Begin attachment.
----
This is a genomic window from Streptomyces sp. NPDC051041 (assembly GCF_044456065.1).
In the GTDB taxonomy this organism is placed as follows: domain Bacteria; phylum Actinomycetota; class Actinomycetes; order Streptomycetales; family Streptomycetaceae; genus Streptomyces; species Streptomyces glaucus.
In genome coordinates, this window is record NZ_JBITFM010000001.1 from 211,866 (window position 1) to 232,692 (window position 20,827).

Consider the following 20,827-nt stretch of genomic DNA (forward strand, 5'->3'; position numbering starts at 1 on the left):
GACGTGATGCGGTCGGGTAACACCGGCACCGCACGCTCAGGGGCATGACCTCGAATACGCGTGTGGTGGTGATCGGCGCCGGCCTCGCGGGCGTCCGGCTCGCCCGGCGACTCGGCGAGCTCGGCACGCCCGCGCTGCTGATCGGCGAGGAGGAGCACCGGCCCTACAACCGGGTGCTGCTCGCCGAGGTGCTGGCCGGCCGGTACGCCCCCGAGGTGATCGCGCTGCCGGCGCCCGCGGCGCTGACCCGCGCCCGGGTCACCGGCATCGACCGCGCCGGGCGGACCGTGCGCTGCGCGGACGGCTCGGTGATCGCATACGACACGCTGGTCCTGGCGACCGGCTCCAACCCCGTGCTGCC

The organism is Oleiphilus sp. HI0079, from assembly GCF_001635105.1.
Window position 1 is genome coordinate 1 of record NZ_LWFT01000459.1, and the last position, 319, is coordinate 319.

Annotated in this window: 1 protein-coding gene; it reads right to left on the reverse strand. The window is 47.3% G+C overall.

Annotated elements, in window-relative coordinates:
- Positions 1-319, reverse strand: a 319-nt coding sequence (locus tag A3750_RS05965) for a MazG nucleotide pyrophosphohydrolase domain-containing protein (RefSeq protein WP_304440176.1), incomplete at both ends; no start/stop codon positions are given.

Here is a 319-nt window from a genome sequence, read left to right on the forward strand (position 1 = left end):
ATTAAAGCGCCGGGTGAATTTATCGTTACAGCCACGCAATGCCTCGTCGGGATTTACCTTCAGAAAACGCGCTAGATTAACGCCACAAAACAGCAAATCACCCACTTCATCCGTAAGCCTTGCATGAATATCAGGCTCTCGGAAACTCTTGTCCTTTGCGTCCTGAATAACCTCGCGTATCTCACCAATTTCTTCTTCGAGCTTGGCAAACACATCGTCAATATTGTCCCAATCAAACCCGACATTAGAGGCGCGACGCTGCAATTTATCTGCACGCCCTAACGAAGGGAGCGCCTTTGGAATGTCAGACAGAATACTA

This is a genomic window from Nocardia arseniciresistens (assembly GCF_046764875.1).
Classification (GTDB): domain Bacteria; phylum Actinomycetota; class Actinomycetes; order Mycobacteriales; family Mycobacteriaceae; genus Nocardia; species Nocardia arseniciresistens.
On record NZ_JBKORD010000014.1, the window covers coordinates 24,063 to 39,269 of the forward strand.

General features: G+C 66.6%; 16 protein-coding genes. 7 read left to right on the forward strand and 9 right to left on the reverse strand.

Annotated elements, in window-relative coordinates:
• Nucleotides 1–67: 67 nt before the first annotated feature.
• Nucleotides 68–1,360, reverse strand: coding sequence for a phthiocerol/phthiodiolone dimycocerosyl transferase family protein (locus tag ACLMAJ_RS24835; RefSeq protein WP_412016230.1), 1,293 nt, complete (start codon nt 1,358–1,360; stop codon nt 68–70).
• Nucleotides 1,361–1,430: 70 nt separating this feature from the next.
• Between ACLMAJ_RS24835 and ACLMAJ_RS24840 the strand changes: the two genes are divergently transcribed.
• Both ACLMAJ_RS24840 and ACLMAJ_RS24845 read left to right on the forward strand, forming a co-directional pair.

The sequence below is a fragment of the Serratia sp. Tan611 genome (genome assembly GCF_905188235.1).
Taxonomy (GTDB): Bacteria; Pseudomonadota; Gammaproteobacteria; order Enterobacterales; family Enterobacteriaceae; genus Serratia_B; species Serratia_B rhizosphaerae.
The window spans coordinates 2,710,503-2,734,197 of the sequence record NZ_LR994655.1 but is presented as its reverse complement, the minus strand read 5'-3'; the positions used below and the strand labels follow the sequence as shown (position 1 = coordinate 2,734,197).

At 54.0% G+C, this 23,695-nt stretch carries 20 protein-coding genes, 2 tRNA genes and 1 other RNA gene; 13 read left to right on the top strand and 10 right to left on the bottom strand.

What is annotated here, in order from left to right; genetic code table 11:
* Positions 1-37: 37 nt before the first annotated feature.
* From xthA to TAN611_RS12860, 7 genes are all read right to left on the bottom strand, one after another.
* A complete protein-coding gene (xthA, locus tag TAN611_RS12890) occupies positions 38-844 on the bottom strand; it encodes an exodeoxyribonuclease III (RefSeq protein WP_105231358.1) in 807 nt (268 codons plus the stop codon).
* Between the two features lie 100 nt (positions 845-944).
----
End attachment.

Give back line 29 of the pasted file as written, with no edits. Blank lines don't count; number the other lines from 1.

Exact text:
* From xthA to TAN611_RS12860, 7 genes are all read right to left on the bottom strand, one after another.